Noumenal Power, Reasons, and Justification: A Critique of Forst

In Ester Herlin-Karnell & Matthias Klatt (eds.), Constitutionalism Justified. Oxford: Oxford University Press (forthcoming)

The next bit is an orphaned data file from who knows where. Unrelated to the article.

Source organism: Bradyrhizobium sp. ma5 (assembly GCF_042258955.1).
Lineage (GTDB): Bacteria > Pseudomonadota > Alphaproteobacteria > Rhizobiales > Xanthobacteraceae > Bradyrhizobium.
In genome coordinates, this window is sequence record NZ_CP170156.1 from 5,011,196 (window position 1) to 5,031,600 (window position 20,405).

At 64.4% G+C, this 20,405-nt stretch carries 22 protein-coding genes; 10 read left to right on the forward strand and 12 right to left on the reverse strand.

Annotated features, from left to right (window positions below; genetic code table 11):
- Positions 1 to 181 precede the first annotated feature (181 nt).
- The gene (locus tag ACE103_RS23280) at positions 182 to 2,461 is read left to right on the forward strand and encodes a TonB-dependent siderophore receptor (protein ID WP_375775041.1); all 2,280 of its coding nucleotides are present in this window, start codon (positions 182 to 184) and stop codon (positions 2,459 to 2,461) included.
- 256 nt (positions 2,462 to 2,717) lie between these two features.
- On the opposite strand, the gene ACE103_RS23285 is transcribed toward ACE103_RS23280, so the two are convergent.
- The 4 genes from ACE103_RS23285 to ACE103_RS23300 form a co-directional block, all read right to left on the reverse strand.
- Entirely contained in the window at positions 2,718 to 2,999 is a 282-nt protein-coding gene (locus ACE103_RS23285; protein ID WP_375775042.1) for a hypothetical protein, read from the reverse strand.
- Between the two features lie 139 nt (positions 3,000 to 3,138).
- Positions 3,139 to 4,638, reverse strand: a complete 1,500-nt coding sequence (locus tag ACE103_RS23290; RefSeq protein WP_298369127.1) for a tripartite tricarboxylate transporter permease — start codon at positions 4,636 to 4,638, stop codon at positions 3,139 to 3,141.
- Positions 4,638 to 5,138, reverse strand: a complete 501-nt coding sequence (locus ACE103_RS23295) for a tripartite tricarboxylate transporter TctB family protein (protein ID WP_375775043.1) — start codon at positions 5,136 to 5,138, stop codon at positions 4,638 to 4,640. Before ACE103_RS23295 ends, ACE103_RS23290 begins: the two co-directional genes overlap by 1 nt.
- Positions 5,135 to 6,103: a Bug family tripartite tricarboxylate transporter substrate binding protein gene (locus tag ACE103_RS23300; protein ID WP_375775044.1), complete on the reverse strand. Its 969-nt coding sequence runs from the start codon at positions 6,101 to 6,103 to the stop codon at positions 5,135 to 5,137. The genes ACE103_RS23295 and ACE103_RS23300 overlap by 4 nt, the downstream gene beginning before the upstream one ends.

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In this essay we criticise Rainer Forst's attempt to draw a connection between power and justification, and thus ground his normative theory of a right to justification. Forst draws this connection primarily conceptually, though we will also consider whether a normative connection may be drawn within his framework. Forst's key insight is that if we understand power as operating by furnishing those subjected to it with reasons, then we create a space for the normative contestation of any exercise of power. He calls this the noumenal understanding of power. Against the conceptual connection between power and justification, we argue that (i) on most plausible accounts of political freedom, some freedom-restrictions commonly attributed to the successful exercise of power would perplexingly count as failures of power on Forst's view, and that (ii) on the most plausible account of reason-recognition, namely an appropriateness of response account, a justification relation is only a sufficient but not necessary condition for recognition. Against the normative connection, we argue that (iii) Forst can establish the existence of a right to justification only if he reconsiders the transcendental aspirations of his theory.
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